• Please tell us why BU is a good fit for you and what specifically has led you to apply for admission. -Boston University

  • How will you explore your intellectual and academic interests at the University of Pennsylvania? Please answer this question given the specific undergraduate school to which you are applying. -University of Pennsylvania

Extracurricular Essay College Essay Prompts

  • Briefly elaborate on one of your extracurricular activities or work experiences. -Stanford University

  • Please briefly elaborate on one of your extracurricular activities or work experiences. -Rice University

  • If you could only do one of the activities you have listed in the Activities section of your Common Application, which one would you keep doing? Why? -University of Michigan

  • What would you say is your greatest talent or skill? How have you developed and demonstrated that talent over time? -UC Personal Insight Question

‘Design a Course’ College Essay Prompts

  • You are teaching a Yale course. What is it called? -Yale University

  • Pomona's Critical Inquiry course is required of all first-year students, and is designed to be highly interdisciplinary and engaging. Recent class titles include: 'Molecules of the Mind', 'The Economics of Sin', and 'Punk: Poets, Politics and Provocation'. Imagine you were hired to design and teach a Critical Inquiry course. Describe the title of the class, its contents, and why you chose it. -Pomona College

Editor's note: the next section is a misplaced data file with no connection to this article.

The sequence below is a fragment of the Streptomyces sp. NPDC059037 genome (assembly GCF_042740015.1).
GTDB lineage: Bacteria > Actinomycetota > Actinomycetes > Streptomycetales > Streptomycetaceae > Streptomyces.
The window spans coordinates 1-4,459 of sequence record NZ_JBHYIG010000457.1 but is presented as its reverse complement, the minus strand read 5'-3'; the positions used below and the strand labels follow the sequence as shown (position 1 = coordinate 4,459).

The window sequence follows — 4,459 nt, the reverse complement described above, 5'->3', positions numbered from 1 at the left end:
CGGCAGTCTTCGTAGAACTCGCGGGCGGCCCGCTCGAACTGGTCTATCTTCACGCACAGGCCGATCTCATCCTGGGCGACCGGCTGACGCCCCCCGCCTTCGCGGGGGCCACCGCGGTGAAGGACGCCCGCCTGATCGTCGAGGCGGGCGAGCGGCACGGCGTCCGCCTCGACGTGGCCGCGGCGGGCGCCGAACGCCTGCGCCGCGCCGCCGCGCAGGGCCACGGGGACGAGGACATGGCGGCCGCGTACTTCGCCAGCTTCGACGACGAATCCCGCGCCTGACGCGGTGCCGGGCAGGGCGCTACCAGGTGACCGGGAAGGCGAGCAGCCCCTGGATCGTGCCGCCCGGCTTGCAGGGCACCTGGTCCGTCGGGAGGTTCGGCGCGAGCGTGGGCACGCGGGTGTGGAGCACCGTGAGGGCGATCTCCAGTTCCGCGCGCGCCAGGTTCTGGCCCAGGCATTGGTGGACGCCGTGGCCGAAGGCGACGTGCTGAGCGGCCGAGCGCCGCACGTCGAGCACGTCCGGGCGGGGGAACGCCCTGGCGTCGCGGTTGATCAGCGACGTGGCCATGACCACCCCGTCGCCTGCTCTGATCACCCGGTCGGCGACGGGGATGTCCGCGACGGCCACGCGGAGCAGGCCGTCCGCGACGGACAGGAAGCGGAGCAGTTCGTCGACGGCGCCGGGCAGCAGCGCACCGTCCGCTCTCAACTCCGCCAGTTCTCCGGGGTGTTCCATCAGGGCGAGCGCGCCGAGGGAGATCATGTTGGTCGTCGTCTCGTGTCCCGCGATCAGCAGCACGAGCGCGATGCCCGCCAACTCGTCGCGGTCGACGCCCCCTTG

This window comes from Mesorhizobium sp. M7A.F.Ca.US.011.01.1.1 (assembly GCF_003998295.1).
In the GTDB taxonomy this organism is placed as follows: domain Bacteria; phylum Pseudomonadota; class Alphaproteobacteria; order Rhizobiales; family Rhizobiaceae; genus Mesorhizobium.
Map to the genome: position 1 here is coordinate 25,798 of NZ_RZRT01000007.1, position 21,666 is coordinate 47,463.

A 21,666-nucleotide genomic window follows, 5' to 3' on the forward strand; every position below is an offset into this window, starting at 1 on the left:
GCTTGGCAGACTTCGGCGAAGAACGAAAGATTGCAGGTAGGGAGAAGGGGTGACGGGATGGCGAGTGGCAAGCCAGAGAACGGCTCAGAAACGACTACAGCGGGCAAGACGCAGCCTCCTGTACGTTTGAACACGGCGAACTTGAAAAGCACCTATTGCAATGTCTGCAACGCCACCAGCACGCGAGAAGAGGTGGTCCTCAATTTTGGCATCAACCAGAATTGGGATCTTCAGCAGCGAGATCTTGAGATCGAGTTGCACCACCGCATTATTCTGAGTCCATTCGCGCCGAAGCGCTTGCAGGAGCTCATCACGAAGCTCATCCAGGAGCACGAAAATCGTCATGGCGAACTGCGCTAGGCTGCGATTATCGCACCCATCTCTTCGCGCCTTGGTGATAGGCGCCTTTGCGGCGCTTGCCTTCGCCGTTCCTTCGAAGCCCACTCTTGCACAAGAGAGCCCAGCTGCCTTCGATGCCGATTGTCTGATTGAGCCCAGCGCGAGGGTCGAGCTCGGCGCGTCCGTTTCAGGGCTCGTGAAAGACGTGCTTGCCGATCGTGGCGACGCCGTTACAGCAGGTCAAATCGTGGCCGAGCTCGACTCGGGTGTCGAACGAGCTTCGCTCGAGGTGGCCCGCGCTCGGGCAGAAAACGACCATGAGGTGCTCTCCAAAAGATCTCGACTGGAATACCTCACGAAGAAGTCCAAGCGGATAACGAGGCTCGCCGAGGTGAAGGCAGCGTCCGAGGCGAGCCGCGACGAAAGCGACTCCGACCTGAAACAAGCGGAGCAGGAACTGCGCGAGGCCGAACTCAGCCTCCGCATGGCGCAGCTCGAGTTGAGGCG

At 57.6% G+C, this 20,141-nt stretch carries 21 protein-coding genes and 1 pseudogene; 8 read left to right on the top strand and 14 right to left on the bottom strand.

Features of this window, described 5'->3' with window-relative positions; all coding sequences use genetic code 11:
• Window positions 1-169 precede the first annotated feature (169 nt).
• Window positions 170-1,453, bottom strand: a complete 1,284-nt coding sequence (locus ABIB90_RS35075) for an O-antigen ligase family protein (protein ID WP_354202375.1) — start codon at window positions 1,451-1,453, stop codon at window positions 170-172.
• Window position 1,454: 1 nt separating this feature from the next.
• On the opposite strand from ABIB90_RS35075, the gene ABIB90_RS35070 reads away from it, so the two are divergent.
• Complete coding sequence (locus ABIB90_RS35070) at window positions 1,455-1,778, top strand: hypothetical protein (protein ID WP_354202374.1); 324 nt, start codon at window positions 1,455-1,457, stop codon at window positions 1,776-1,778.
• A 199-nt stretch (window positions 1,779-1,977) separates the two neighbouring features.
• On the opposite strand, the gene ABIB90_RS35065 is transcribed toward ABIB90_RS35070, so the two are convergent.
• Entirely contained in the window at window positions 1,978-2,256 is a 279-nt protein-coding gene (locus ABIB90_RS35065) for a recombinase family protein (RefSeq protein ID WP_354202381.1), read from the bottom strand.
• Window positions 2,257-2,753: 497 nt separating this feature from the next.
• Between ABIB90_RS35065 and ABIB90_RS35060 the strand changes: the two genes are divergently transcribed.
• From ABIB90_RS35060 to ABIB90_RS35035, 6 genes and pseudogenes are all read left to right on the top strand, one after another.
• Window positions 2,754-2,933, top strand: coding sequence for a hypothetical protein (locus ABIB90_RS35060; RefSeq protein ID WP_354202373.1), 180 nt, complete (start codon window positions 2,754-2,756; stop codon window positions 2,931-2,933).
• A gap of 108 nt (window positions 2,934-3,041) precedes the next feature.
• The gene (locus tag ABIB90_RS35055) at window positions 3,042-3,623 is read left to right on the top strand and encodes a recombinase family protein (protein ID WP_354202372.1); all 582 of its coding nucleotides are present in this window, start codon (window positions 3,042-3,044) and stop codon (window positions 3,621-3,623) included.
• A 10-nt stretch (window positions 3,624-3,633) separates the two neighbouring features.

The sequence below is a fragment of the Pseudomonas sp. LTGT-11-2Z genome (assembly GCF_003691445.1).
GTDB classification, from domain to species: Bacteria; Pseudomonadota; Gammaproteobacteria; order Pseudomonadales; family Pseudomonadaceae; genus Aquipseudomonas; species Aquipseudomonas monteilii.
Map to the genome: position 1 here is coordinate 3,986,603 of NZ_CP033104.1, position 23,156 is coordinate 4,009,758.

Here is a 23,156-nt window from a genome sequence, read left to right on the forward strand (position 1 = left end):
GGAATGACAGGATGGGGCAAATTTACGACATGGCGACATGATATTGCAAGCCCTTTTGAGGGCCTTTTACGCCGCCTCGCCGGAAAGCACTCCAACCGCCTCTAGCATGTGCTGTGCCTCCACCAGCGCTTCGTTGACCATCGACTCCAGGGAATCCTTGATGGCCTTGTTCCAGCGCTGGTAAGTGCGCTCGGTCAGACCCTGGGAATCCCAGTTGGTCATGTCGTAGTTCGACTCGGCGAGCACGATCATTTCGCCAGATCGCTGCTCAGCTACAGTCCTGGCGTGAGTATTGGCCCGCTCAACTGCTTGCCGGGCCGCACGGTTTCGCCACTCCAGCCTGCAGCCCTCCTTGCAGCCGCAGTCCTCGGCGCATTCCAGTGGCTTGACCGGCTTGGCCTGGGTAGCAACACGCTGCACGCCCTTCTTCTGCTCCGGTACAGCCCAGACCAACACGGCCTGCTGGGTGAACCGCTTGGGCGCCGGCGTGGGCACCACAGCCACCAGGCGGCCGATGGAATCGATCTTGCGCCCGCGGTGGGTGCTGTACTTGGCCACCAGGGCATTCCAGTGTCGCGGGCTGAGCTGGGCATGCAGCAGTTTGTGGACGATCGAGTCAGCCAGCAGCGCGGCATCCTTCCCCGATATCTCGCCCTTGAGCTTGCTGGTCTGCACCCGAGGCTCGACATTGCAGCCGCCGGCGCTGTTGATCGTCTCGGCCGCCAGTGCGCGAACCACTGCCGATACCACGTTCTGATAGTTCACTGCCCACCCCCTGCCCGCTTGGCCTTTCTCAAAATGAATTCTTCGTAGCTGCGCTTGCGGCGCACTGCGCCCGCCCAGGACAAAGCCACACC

Describe Yourself / Values-Based College Essay Prompts

  • What is something about yourself that is essential to understanding you? -University of Southern California (USC)

  • Describe the most significant challenge you have faced and the steps you have taken to overcome this challenge. How has this challenge affected your academic achievement? -UC Personal Insight Question

  • What matters to you, and why? -Stanford University

Community College Essay Prompts